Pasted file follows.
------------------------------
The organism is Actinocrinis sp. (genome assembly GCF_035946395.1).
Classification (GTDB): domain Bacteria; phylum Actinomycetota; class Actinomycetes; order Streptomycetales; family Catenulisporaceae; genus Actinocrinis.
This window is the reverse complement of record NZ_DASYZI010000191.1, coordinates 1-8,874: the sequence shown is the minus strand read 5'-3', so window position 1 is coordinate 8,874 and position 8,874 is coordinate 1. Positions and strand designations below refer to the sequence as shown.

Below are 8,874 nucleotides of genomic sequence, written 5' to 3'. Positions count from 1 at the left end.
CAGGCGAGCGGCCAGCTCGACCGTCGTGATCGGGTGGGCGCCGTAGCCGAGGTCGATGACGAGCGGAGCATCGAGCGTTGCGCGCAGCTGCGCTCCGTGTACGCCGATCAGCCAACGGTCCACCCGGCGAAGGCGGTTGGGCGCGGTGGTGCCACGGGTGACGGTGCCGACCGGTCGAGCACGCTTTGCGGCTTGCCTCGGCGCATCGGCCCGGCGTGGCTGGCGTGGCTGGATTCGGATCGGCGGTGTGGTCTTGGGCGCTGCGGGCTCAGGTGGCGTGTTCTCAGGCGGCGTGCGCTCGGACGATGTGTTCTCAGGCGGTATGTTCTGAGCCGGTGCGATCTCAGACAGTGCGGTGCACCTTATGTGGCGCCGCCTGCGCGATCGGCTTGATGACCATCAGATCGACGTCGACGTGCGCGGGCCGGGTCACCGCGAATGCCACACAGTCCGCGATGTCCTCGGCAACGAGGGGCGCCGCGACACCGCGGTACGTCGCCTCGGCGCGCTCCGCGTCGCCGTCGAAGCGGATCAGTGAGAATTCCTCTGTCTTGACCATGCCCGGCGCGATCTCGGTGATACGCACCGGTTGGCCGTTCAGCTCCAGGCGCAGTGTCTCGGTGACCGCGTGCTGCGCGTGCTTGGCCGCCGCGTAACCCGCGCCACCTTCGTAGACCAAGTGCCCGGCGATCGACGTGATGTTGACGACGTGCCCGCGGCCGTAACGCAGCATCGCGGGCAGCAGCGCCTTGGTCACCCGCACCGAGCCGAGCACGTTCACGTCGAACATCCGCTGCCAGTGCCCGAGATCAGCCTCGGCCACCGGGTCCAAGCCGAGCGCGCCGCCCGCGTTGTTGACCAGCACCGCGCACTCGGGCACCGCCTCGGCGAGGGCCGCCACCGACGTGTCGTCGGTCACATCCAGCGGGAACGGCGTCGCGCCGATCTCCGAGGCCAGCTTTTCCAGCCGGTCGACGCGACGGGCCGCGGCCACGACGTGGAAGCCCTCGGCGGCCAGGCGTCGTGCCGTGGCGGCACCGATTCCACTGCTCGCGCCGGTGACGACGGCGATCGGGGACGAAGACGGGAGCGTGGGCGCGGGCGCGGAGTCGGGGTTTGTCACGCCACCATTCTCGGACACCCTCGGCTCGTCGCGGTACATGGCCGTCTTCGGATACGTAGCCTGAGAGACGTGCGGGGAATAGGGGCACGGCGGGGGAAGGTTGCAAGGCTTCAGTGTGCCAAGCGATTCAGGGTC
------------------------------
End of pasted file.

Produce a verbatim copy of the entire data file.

The organism is Actinocrinis sp. (genome assembly GCF_035946395.1).
Classification (GTDB): domain Bacteria; phylum Actinomycetota; class Actinomycetes; order Streptomycetales; family Catenulisporaceae; genus Actinocrinis.
This window is the reverse complement of record NZ_DASYZI010000191.1, coordinates 1-8,874: the sequence shown is the minus strand read 5'-3', so window position 1 is coordinate 8,874 and position 8,874 is coordinate 1. Positions and strand designations below refer to the sequence as shown.

Below are 8,874 nucleotides of genomic sequence, written 5' to 3'. Positions count from 1 at the left end.
CAGGCGAGCGGCCAGCTCGACCGTCGTGATCGGGTGGGCGCCGTAGCCGAGGTCGATGACGAGCGGAGCATCGAGCGTTGCGCGCAGCTGCGCTCCGTGTACGCCGATCAGCCAACGGTCCACCCGGCGAAGGCGGTTGGGCGCGGTGGTGCCACGGGTGACGGTGCCGACCGGTCGAGCACGCTTTGCGGCTTGCCTCGGCGCATCGGCCCGGCGTGGCTGGCGTGGCTGGATTCGGATCGGCGGTGTGGTCTTGGGCGCTGCGGGCTCAGGTGGCGTGTTCTCAGGCGGCGTGCGCTCGGACGATGTGTTCTCAGGCGGTATGTTCTGAGCCGGTGCGATCTCAGACAGTGCGGTGCACCTTATGTGGCGCCGCCTGCGCGATCGGCTTGATGACCATCAGATCGACGTCGACGTGCGCGGGCCGGGTCACCGCGAATGCCACACAGTCCGCGATGTCCTCGGCAACGAGGGGCGCCGCGACACCGCGGTACGTCGCCTCGGCGCGCTCCGCGTCGCCGTCGAAGCGGATCAGTGAGAATTCCTCTGTCTTGACCATGCCCGGCGCGATCTCGGTGATACGCACCGGTTGGCCGTTCAGCTCCAGGCGCAGTGTCTCGGTGACCGCGTGCTGCGCGTGCTTGGCCGCCGCGTAACCCGCGCCACCTTCGTAGACCAAGTGCCCGGCGATCGACGTGATGTTGACGACGTGCCCGCGGCCGTAACGCAGCATCGCGGGCAGCAGCGCCTTGGTCACCCGCACCGAGCCGAGCACGTTCACGTCGAACATCCGCTGCCAGTGCCCGAGATCAGCCTCGGCCACCGGGTCCAAGCCGAGCGCGCCGCCCGCGTTGTTGACCAGCACCGCGCACTCGGGCACCGCCTCGGCGAGGGCCGCCACCGACGTGTCGTCGGTCACATCCAGCGGGAACGGCGTCGCGCCGATCTCCGAGGCCAGCTTTTCCAGCCGGTCGACGCGACGGGCCGCGGCCACGACGTGGAAGCCCTCGGCGGCCAGGCGTCGTGCCGTGGCGGCACCGATTCCACTGCTCGCGCCGGTGACGACGGCGATCGGGGACGAAGACGGGAGCGTGGGCGCGGGCGCGGAGTCGGGGTTTGTCACGCCACCATTCTCGGACACCCTCGGCTCGTCGCGGTACATGGCCGTCTTCGGATACGTAGCCTGAGAGACGTGCGGGGAATAGGGGCACGGCGGGGGAAGGTTGCAAGGCTTCAGTGTGCCAAGCGATTCAGGGTC